Alex’s story points to both the promises and limits of the modern-day union. The promises are evident in the stability and benefits that Alex experienced in his almost decade of work at the unionized factory: the path to full-time work with plenty of overtime, health insurance, vacation time, and sick days; the pay raises every November (up to a limit) “because it’s a union place,” as Alex put it; a grievance process and union representatives to defend you when an angry, entitled supervisor claims you’ve been insubordinate; and a company pension ($.75 for every hour Alex put in) that he could reap upon retirement at age 65. All of those were reasons that Alex envisioned retiring from the factory. That stability is what gave Alex and Hannah the means and the confidence to buy a new home.

But we shouldn’t just accept the simplistic narrative that unions are good, nonunionized workers are vulnerable, and America just needs more unions—end of story. Alex himself rejects it, arguing that “the institution of the union is trash.” He believes that the basic needs that necessitated unions in the first place—child labor, egregiously dangerous working conditions—have been resolved and that the necessary standards have been set. Now, he believes, it’s best to let companies be guided by market forces and to let individuals and companies work out agreements between them.

“The union, as far as I can tell… only ever helped people that were no good,” he had said about five years into his job at the unionized factory. Despite the support of his union rep, Alex believes that, overall, the union too often works against the best interest of the company and of hardworking employees, by protecting the jobs of less-than-hard-working workers. He pointed to one coworker known for absenteeism and was fired. “Union saved his job. Whatever the rules, you know, flipped out on management, saved his job. Well, he quits about a month later—just quits. Why’d you save his job?” He saw this as a waste of resources and unfair to those who work hard and follow the rules. “The only thing a union is good for is saving people that are no good.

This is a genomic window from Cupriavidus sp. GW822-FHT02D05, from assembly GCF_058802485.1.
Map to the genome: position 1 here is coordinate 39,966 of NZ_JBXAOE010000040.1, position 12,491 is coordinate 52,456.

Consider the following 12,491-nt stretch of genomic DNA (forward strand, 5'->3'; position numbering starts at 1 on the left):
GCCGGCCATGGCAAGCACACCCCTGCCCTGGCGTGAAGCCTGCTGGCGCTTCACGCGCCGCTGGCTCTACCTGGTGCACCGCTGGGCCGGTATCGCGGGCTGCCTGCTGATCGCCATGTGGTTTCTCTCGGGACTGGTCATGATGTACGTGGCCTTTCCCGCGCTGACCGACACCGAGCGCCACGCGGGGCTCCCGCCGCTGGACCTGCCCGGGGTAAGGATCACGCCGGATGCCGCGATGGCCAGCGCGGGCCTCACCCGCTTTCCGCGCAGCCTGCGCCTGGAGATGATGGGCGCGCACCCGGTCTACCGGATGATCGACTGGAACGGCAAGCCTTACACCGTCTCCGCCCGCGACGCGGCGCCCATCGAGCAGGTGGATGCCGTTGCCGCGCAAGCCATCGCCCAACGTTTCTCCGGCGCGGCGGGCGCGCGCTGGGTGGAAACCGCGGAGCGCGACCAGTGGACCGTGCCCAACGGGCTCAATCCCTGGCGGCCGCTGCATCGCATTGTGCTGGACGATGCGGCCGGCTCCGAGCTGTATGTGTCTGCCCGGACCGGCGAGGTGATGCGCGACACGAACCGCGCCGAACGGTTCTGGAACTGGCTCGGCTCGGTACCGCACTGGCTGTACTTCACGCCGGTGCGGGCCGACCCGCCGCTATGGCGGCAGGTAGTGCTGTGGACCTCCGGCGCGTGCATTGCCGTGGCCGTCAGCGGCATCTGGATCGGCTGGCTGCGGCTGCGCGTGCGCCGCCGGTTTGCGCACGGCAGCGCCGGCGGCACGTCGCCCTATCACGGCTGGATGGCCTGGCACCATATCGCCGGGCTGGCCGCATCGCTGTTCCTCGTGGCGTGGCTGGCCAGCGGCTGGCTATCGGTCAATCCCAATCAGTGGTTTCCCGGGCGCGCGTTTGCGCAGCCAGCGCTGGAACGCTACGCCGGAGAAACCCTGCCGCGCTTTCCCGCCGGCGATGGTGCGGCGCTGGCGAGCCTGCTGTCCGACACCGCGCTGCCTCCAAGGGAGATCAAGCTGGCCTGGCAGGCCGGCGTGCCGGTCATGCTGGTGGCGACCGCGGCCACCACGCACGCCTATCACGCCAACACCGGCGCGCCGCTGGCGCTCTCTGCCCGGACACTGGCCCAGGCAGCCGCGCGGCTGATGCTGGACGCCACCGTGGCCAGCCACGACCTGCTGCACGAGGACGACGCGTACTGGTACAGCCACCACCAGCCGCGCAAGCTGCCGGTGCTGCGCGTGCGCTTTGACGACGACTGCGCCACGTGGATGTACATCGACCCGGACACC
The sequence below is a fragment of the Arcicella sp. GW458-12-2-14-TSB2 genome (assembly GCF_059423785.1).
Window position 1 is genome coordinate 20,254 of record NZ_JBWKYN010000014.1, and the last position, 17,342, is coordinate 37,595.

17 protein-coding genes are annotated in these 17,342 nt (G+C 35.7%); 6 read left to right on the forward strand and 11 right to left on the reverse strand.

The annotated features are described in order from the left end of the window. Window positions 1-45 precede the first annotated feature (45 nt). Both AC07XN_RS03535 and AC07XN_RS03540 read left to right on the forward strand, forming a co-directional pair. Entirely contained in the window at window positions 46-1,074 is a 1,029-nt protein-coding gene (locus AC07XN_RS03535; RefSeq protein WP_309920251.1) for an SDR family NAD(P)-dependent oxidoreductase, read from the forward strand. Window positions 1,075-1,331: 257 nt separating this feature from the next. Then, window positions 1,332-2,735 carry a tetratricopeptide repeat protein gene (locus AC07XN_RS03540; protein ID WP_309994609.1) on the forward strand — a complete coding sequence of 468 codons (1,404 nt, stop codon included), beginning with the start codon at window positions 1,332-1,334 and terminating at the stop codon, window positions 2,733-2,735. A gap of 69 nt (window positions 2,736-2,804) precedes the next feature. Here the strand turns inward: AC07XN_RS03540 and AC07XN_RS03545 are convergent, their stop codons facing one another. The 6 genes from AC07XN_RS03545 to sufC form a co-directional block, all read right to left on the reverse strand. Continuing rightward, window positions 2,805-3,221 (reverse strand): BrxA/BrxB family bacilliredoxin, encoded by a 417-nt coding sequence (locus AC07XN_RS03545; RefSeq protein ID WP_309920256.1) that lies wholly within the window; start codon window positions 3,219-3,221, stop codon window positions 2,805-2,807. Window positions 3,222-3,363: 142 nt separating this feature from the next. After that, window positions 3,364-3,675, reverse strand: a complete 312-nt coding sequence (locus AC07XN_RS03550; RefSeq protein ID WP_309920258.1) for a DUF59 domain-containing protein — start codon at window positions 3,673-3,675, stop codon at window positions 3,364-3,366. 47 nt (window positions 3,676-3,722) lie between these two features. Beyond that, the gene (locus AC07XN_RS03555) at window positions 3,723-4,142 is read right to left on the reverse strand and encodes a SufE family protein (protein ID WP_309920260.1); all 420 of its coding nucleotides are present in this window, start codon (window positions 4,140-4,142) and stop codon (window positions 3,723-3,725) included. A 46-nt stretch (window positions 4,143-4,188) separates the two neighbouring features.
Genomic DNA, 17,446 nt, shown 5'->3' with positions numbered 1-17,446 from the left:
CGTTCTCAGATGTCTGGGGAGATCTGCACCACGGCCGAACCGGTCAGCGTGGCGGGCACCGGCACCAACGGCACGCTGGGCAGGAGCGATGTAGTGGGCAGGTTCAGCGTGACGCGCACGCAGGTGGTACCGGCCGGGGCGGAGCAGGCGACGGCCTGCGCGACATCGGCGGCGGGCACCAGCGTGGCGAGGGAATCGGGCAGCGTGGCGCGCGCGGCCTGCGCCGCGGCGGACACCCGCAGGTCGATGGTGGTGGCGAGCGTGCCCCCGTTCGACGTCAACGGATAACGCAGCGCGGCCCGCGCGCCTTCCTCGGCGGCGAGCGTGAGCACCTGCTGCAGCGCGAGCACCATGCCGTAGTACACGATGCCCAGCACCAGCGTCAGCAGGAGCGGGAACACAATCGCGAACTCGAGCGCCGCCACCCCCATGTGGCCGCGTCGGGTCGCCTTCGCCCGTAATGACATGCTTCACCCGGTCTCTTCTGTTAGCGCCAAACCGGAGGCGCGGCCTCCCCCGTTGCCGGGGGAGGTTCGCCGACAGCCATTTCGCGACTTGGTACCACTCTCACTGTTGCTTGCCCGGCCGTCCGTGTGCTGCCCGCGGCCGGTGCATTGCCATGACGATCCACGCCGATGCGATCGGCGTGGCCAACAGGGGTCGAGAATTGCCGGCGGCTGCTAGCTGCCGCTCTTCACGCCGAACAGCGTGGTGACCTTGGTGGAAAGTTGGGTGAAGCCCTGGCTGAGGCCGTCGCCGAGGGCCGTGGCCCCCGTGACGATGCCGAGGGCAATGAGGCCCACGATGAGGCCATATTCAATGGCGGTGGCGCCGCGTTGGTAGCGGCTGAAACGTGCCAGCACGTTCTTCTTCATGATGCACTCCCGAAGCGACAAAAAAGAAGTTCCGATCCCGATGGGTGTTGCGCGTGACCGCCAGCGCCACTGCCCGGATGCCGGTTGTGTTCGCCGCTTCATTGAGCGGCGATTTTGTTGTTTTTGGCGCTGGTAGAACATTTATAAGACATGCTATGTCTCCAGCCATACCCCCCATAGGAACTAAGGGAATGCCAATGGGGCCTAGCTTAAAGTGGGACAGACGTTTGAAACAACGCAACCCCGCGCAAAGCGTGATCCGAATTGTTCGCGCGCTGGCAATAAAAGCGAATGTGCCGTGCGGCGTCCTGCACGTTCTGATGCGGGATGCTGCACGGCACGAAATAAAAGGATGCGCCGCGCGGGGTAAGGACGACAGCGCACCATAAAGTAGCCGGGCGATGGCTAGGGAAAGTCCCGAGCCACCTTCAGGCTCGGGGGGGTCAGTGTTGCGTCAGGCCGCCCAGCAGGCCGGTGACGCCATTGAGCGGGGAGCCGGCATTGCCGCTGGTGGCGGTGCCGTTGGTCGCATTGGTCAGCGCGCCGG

And when other factory employees asked Alex to be a union rep, he told them, “‘I don’t want no part of the union! I’m a Republican, I don’t want no part of that!’ As far as I’m concerned a man comes into work, earns his pay, and goes home to his wife…. you do your job, you go home. You’re not in here to screw around, or to drink your beer, do drugs out on the parking lot—that’s not what it’s about. It’s about the American Dream.”

At the same time, Lance’s story is the near flipside of Alex’s; it’s what you get when it’s one isolated worker versus a whole corporation – a maze of temp work and low-wage jobs and questionable-to-unjust firings, with no real possibility for recourse, a shifting and confusing pathway to stable, full-time work that enables you to buy a home and enjoy a secure retirement. In many of his jobs, Lance has gone without health insurance, paid vacation, or paid sick leave. (The absence of the latter is also true for his wife: she once elected to go back to work three days after delivering her baby, so that they could keep paying the bills.) In some of the jobs he’s held, he’s struggled to see a path to steady, full-time work. At Popeyes, for instance, from his position making $9.75 an hour as a crew leader, he looked up and figured that he could get promoted to assistant general manager for a mere $10.50 an hour. After that, he could become a general manager, a salaried job that he figured paid about $45,000 a year, but that could come with 70-hour work weeks and loads of stress. Plus, there was only one of those salaried jobs per location.